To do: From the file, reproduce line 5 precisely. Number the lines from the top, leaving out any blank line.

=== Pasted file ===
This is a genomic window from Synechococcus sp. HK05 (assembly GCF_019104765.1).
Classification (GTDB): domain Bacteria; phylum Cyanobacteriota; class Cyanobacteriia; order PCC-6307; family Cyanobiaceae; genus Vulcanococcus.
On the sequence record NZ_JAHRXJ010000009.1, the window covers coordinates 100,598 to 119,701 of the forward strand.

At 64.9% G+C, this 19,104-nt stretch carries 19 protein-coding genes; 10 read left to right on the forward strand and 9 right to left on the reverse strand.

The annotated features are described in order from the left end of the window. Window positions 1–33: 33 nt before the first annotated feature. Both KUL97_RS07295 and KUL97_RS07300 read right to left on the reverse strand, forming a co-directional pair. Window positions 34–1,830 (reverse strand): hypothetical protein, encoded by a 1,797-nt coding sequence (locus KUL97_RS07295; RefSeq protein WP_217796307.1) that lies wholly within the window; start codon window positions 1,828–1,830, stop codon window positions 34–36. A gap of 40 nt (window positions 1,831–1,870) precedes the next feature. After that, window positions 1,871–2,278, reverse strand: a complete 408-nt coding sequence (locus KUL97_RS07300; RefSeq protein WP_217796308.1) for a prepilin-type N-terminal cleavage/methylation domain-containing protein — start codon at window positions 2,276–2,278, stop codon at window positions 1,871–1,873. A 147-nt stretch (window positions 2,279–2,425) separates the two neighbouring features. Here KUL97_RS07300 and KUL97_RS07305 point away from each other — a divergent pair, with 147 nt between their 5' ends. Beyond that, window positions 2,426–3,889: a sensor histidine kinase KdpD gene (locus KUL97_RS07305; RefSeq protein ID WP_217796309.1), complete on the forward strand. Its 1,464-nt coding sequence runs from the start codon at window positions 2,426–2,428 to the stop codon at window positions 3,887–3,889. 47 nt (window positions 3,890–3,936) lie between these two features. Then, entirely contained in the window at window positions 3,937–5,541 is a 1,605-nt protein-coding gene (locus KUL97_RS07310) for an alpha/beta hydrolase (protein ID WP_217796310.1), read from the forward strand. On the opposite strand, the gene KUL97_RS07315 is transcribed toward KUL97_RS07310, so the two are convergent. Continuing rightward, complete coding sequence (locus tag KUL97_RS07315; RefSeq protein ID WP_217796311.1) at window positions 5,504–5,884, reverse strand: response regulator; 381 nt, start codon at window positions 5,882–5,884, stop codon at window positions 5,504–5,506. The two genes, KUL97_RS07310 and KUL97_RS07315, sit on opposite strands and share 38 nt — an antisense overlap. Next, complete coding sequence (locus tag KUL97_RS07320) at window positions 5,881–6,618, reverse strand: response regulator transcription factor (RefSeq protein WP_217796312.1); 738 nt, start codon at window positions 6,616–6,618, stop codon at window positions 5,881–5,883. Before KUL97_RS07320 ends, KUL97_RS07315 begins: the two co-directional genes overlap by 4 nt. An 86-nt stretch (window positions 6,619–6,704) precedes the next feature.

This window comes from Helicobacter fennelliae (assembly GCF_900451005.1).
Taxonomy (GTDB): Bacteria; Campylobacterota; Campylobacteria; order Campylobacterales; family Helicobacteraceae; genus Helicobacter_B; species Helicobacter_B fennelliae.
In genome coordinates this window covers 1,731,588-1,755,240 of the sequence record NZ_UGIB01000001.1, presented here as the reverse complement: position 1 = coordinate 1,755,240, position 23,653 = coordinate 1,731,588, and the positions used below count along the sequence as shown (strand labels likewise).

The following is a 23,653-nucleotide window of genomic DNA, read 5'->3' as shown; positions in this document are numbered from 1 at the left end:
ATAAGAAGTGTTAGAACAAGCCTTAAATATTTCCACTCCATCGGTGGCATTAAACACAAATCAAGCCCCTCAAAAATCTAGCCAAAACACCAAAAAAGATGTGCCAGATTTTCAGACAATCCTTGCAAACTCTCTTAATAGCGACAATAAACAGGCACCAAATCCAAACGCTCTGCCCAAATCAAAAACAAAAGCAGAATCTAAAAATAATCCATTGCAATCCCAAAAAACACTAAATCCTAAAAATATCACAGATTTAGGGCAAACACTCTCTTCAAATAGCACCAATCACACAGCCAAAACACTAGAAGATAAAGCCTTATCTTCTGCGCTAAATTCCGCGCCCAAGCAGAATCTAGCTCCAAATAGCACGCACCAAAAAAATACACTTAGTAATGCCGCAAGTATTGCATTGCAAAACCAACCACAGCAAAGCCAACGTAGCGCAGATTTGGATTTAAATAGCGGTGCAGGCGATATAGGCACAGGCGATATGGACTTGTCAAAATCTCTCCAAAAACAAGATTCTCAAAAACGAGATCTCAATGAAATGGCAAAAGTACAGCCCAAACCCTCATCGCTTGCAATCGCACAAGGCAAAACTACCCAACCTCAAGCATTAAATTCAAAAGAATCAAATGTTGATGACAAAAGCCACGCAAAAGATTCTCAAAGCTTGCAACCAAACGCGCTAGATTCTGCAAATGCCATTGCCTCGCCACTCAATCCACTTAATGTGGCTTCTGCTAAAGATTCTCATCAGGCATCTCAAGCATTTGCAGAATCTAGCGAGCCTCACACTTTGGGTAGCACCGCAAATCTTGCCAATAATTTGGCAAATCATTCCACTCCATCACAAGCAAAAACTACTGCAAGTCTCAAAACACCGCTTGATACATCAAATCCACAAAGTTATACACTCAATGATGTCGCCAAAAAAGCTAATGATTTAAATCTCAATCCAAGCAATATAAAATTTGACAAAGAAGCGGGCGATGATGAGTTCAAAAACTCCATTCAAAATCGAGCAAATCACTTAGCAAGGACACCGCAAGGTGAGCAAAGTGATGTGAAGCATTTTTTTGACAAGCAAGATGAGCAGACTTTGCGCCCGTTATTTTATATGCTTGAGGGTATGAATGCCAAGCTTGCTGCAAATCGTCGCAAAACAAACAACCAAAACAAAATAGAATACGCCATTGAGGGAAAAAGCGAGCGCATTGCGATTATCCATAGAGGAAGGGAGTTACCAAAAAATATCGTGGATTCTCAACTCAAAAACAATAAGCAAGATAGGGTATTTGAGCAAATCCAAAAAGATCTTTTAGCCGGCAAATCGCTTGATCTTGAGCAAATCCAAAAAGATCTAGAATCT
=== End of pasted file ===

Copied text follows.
The annotated features are described in order from the left end of the window. Window positions 1–33: 33 nt before the first annotated feature. Both KUL97_RS07295 and KUL97_RS07300 read right to left on the reverse strand, forming a co-directional pair. Window positions 34–1,830 (reverse strand): hypothetical protein, encoded by a 1,797-nt coding sequence (locus KUL97_RS07295; RefSeq protein WP_217796307.1) that lies wholly within the window; start codon window positions 1,828–1,830, stop codon window positions 34–36. A gap of 40 nt (window positions 1,831–1,870) precedes the next feature. After that, window positions 1,871–2,278, reverse strand: a complete 408-nt coding sequence (locus KUL97_RS07300; RefSeq protein WP_217796308.1) for a prepilin-type N-terminal cleavage/methylation domain-containing protein — start codon at window positions 2,276–2,278, stop codon at window positions 1,871–1,873. A 147-nt stretch (window positions 2,279–2,425) separates the two neighbouring features. Here KUL97_RS07300 and KUL97_RS07305 point away from each other — a divergent pair, with 147 nt between their 5' ends. Beyond that, window positions 2,426–3,889: a sensor histidine kinase KdpD gene (locus KUL97_RS07305; RefSeq protein ID WP_217796309.1), complete on the forward strand. Its 1,464-nt coding sequence runs from the start codon at window positions 2,426–2,428 to the stop codon at window positions 3,887–3,889. 47 nt (window positions 3,890–3,936) lie between these two features. Then, entirely contained in the window at window positions 3,937–5,541 is a 1,605-nt protein-coding gene (locus KUL97_RS07310) for an alpha/beta hydrolase (protein ID WP_217796310.1), read from the forward strand. On the opposite strand, the gene KUL97_RS07315 is transcribed toward KUL97_RS07310, so the two are convergent. Continuing rightward, complete coding sequence (locus tag KUL97_RS07315; RefSeq protein ID WP_217796311.1) at window positions 5,504–5,884, reverse strand: response regulator; 381 nt, start codon at window positions 5,882–5,884, stop codon at window positions 5,504–5,506. The two genes, KUL97_RS07310 and KUL97_RS07315, sit on opposite strands and share 38 nt — an antisense overlap. Next, complete coding sequence (locus tag KUL97_RS07320) at window positions 5,881–6,618, reverse strand: response regulator transcription factor (RefSeq protein WP_217796312.1); 738 nt, start codon at window positions 6,616–6,618, stop codon at window positions 5,881–5,883. Before KUL97_RS07320 ends, KUL97_RS07315 begins: the two co-directional genes overlap by 4 nt. An 86-nt stretch (window positions 6,619–6,704) precedes the next feature.